Ethiopia: improved security enables UN agency to visit refugee camp rocked by violence
Staff who visited the remote Fugnido camp for the first time in weeks described it as still tense, a spokesman for the agency said today. A number of refugees, mainly from minority ethnic groups who were particularly affected by the clashes in November, were found living in desperate conditions. “They lacked basic supplies and had no shelter from the severe, hot and dry weather at this time of year,” Kris Janowski said. “The visiting team immediately distributed plastic sheeting for shelter, jerry cans, blankets and basic kitchen utensils to the affected group.”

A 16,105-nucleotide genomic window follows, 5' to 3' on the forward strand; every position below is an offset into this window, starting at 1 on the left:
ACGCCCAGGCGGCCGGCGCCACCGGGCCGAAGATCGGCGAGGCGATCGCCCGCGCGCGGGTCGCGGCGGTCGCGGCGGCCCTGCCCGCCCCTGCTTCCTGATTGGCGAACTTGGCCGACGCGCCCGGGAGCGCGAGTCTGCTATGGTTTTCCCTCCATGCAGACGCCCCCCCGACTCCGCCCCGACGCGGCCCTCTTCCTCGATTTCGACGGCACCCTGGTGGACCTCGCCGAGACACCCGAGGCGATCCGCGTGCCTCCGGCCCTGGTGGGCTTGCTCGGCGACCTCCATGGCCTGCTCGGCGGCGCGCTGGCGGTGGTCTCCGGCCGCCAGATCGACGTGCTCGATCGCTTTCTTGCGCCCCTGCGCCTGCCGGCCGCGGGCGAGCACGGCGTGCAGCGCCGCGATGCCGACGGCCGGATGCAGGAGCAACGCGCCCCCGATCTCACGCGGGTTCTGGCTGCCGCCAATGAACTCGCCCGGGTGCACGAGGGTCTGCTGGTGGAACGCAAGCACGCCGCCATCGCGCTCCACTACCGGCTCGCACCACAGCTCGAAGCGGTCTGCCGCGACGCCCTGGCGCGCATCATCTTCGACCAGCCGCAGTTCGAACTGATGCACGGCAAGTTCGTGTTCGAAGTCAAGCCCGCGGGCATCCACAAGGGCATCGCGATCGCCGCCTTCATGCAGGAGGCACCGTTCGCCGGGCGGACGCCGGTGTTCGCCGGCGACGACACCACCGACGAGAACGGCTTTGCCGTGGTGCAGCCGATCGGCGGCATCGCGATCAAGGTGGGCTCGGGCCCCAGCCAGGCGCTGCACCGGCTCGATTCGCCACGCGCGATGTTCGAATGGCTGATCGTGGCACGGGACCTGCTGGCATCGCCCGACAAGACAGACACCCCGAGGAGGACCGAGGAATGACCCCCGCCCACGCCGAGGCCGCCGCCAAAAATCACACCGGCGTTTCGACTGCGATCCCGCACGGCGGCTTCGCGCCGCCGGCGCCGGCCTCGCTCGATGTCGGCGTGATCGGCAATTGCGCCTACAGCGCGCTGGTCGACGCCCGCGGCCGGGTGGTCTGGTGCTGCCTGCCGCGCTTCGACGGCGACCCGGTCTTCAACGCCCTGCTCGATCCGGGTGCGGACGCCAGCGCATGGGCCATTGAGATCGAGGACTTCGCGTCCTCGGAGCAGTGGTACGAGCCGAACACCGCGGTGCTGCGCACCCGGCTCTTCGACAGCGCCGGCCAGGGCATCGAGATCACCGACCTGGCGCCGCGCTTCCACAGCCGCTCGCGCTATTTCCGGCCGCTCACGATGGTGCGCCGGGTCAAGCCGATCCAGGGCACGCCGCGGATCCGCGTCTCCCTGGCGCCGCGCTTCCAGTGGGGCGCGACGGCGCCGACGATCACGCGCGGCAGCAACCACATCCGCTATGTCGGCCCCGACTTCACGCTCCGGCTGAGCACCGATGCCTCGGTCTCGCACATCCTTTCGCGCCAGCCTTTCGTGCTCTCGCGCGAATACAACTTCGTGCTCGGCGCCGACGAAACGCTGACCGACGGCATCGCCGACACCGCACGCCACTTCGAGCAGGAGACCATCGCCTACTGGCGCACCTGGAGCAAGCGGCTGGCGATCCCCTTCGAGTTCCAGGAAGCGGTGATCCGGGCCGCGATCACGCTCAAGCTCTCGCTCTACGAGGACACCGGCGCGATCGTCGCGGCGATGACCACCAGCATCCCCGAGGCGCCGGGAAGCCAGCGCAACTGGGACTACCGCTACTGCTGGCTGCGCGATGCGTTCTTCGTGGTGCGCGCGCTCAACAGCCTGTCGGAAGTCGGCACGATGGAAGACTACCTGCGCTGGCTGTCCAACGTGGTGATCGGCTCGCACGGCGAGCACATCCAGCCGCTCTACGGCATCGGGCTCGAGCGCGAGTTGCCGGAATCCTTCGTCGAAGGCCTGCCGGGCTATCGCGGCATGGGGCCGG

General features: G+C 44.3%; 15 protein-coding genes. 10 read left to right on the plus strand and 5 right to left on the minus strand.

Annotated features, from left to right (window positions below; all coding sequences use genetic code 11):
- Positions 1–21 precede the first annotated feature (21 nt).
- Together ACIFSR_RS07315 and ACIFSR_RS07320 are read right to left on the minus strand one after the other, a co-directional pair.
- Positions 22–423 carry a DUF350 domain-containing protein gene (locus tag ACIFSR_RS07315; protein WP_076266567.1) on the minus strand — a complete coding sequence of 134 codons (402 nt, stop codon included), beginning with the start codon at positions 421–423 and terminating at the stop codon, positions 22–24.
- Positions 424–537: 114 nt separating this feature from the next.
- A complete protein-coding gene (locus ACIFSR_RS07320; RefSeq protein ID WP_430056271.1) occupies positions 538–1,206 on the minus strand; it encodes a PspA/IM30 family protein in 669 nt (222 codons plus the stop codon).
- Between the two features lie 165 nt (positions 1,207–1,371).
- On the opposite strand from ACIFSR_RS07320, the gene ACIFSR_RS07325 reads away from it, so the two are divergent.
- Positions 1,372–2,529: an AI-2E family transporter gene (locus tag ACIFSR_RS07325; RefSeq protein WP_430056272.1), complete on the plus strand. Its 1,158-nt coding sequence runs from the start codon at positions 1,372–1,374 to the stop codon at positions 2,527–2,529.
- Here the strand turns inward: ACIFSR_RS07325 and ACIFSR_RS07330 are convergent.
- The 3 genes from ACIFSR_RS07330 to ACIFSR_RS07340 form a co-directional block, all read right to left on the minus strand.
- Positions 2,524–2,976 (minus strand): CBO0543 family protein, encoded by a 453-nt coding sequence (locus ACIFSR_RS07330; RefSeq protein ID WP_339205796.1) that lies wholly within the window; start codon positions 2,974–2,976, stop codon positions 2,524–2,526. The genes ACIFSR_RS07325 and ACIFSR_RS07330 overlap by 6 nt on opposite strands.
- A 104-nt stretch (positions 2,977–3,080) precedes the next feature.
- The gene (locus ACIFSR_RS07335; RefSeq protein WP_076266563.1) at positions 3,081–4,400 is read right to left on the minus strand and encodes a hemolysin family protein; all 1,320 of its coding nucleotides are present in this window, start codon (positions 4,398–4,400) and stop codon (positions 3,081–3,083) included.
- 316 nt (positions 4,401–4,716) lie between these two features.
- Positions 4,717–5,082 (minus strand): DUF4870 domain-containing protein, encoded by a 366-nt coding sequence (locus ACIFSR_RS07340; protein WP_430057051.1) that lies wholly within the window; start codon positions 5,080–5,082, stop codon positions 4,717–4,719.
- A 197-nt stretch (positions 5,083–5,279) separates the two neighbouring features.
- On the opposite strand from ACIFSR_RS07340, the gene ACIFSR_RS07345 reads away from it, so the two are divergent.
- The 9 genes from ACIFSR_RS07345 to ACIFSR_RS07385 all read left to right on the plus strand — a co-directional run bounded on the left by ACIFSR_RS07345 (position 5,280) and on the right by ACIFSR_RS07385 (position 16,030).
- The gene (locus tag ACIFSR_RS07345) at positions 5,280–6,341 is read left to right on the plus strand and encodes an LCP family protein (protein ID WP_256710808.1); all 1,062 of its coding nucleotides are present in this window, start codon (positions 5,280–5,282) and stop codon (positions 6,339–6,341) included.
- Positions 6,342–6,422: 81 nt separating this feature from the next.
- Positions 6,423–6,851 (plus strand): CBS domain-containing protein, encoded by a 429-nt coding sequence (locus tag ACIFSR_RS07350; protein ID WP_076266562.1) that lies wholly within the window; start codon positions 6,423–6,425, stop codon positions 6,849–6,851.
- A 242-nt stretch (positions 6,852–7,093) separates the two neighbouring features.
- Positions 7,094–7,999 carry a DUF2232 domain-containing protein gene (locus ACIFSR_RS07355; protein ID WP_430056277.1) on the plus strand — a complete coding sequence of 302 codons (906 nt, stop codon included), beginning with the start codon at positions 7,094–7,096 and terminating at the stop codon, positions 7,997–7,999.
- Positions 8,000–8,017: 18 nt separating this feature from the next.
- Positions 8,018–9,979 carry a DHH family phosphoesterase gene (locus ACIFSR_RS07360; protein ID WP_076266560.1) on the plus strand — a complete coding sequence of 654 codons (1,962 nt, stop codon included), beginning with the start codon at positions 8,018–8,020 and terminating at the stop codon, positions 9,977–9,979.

The ethnic conflict, between the Anuak refugees and the Nuer and Dinka communities, left 42, mainly Dinka, refugees dead and scores wounded. Following the November clashes, aid workers were not permitted to go to the volatile camp for security reasons.
On 28 December, 531 refugees were moved from the beleaguered site to Bonga refugee camp, home to nearly 17,000 Sudanese refugees of the Uduk community. Fugnido is home to more than 28,700 people and is the largest of five settlements in southwestern Ethiopia’s Gambella Region, where a total of 85,000 Sudanese are sheltered. The camp was first opened in 1988 but closed in 1991 in the aftermath of civil war that broke out in Ethiopia.